Dale Murphy specializes in international relations, international political economy, business-government relations, “corporate social responsibility” (CSR), democratization and international security. As a member of the International Business Diplomacy core faculty (at Georgetown University) he studies global issues at the juncture of the public and private sectors. His current research focuses on large firms’ use of regulations as a source of competitive advantage, and the impact of international trade and investment on domestic regulations. His first book The Structure of Regulatory Competition: corporations and public policies in a global economy (Oxford University Press, March 2004) draws on transaction cost economics and theories of political economy to differentiate large firms’ preferences and their influences on public policy, and highlights the implications for CSR. His second book project, Public Interests, Private Leaders, and Mass Media (in progress), analyzes various conceptions of the ‘public interest’ and explores how media technologies have changed the ability of individuals to identify, define, and shape these conceptions.
Before joining Georgetown University, Dr. Murphy worked as an assistant vice president at Citicorp, focusing on bank-government relations, Baker-15 debt, negotiation strategy and International Monetary Fund capitalization; he worked on long-term US-Soviet relations and Middle East politics for Secretary of State Shultz in the Policy Planning Staff at the U.S. Department of State (where he drafted articles which appeared under the Secretary’s name); and on foreign policy issues for Democratic Congressional and Presidential candidates. He was a Teaching Fellow in five courses at Harvard University (for Samuel P. Huntington and Joseph Nye) and three at MIT. He has conducted academic research in New York, Geneva, Basle, Brussels, Paris, London, and Tokyo, as well as in emerging markets around the world (including Burma, Thailand, Indonesia, China; Mali, Senegal, Guinée, Ethiopia, Kenya; Morocco, Egypt; Brazil, and Mexico). He has consulted for World Bank and U.S. Agency for International Development missions in Africa and Southeast Asia, and appeared on CNN and other news shows.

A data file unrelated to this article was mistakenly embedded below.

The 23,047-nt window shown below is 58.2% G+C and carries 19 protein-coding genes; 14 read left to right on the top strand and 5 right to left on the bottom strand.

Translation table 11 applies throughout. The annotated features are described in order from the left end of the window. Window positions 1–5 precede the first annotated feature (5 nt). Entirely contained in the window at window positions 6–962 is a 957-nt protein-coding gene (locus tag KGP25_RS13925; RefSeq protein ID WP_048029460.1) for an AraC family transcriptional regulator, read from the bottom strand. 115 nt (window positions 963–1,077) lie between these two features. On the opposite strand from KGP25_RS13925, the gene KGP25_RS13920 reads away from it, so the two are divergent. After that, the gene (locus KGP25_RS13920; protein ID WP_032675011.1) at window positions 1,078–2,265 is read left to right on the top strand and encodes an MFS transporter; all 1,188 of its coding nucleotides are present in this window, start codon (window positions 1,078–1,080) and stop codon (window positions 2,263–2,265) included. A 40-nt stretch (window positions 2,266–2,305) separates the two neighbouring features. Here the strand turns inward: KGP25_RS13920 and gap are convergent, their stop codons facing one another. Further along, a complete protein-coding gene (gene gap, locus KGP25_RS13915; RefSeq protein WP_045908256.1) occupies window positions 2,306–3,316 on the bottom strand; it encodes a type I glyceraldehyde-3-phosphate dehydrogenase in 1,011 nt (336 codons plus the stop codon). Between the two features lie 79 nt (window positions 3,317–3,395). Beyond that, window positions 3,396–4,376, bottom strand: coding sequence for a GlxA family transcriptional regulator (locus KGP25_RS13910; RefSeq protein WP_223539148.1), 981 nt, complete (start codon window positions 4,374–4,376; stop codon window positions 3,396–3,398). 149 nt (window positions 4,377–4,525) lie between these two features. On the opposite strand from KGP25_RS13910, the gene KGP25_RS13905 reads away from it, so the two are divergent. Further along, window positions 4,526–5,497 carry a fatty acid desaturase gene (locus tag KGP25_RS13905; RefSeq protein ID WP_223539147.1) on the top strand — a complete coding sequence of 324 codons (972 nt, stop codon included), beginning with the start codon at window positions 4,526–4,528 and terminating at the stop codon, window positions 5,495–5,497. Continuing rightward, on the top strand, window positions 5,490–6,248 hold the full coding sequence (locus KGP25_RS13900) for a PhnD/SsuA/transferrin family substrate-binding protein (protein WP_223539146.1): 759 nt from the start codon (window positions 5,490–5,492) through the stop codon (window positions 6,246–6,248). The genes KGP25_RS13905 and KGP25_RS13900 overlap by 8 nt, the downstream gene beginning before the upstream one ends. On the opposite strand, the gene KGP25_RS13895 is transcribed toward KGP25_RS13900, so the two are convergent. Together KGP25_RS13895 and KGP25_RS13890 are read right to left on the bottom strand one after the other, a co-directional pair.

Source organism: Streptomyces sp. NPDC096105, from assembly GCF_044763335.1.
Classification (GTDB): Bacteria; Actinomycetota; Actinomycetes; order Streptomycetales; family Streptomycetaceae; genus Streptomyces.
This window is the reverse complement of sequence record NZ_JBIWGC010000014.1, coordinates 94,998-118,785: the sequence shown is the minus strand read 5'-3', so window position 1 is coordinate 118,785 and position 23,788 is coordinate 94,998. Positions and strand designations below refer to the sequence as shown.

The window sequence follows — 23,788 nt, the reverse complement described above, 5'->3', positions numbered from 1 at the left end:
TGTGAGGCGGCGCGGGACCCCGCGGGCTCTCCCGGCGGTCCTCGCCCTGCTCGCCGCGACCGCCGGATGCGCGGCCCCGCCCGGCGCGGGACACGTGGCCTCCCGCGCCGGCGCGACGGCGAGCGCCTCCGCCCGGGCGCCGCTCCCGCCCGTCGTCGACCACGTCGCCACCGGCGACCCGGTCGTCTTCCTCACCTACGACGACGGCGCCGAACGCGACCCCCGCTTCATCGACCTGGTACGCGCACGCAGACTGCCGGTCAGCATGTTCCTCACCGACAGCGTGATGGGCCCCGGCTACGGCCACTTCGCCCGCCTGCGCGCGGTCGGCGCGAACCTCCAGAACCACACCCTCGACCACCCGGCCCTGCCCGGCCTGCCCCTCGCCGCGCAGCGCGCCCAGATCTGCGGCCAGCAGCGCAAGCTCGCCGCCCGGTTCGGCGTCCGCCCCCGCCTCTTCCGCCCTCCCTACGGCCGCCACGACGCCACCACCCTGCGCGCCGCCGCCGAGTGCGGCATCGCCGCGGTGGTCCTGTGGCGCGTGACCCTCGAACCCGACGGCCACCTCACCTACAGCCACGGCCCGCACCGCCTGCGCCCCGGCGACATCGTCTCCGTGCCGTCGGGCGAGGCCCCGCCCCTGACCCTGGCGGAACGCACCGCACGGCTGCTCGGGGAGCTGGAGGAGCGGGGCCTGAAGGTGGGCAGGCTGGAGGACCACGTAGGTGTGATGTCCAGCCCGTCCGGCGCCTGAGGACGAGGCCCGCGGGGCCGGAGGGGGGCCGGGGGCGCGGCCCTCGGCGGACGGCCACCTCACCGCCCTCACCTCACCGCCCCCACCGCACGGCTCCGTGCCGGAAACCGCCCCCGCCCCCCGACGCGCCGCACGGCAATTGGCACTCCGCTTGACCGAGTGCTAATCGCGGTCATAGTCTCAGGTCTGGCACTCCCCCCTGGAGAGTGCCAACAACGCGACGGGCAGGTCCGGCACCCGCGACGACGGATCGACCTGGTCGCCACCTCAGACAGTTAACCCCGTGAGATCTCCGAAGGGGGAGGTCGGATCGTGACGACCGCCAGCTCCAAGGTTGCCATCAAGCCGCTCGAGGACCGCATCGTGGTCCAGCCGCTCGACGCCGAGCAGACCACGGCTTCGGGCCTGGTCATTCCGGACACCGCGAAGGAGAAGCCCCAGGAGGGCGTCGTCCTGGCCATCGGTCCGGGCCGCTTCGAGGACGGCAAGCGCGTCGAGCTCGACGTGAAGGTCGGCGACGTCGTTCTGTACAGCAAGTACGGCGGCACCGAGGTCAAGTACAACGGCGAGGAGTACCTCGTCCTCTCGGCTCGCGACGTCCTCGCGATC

Murphy also currently serves as a trustee (representing the Global Integrity board of directors) of Global Integrity Trust in South Africa.